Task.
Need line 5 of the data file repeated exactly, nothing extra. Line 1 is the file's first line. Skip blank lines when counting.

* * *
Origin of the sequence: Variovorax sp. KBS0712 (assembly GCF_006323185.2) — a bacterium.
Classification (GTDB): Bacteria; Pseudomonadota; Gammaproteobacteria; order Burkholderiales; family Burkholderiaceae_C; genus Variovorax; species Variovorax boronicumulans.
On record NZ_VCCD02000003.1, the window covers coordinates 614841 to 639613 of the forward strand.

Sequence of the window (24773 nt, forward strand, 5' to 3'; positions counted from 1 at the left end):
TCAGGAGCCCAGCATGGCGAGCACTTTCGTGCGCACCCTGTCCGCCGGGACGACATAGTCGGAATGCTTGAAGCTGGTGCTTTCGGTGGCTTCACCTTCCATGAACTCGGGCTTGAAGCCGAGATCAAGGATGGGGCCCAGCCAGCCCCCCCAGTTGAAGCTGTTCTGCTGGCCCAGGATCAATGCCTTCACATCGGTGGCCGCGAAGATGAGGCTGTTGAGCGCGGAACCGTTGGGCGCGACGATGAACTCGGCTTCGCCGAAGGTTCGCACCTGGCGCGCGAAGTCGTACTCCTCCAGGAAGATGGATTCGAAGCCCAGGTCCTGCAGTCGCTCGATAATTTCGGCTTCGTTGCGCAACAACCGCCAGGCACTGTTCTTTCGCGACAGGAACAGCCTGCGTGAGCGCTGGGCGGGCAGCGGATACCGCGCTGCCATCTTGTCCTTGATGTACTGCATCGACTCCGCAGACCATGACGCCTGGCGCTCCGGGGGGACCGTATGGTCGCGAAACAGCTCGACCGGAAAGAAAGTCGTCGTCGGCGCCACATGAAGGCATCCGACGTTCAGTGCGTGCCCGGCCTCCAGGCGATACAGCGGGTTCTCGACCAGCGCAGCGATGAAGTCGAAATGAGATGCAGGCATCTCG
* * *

TCAGGAGCCCAGCATGGCGAGCACTTTCGTGCGCACCCTGTCCGCCGGGACGACATAGTCGGAATGCTTGAAGCTGGTGCTTTCGGTGGCTTCACCTTCCATGAACTCGGGCTTGAAGCCGAGATCAAGGATGGGGCCCAGCCAGCCCCCCCAGTTGAAGCTGTTCTGCTGGCCCAGGATCAATGCCTTCACATCGGTGGCCGCGAAGATGAGGCTGTTGAGCGCGGAACCGTTGGGCGCGACGATGAACTCGGCTTCGCCGAAGGTTCGCACCTGGCGCGCGAAGTCGTACTCCTCCAGGAAGATGGATTCGAAGCCCAGGTCCTGCAGTCGCTCGATAATTTCGGCTTCGTTGCGCAACAACCGCCAGGCACTGTTCTTTCGCGACAGGAACAGCCTGCGTGAGCGCTGGGCGGGCAGCGGATACCGCGCTGCCATCTTGTCCTTGATGTACTGCATCGACTCCGCAGACCATGACGCCTGGCGCTCCGGGGGGACCGTATGGTCGCGAAACAGCTCGACCGGAAAGAAAGTCGTCGTCGGCGCCACATGAAGGCATCCGACGTTCAGTGCGTGCCCGGCCTCCAGGCGATACAGCGGGTTCTCGACCAGCGCAGCGATGAAGTCGAAATGAGATGCAGGCATCTCG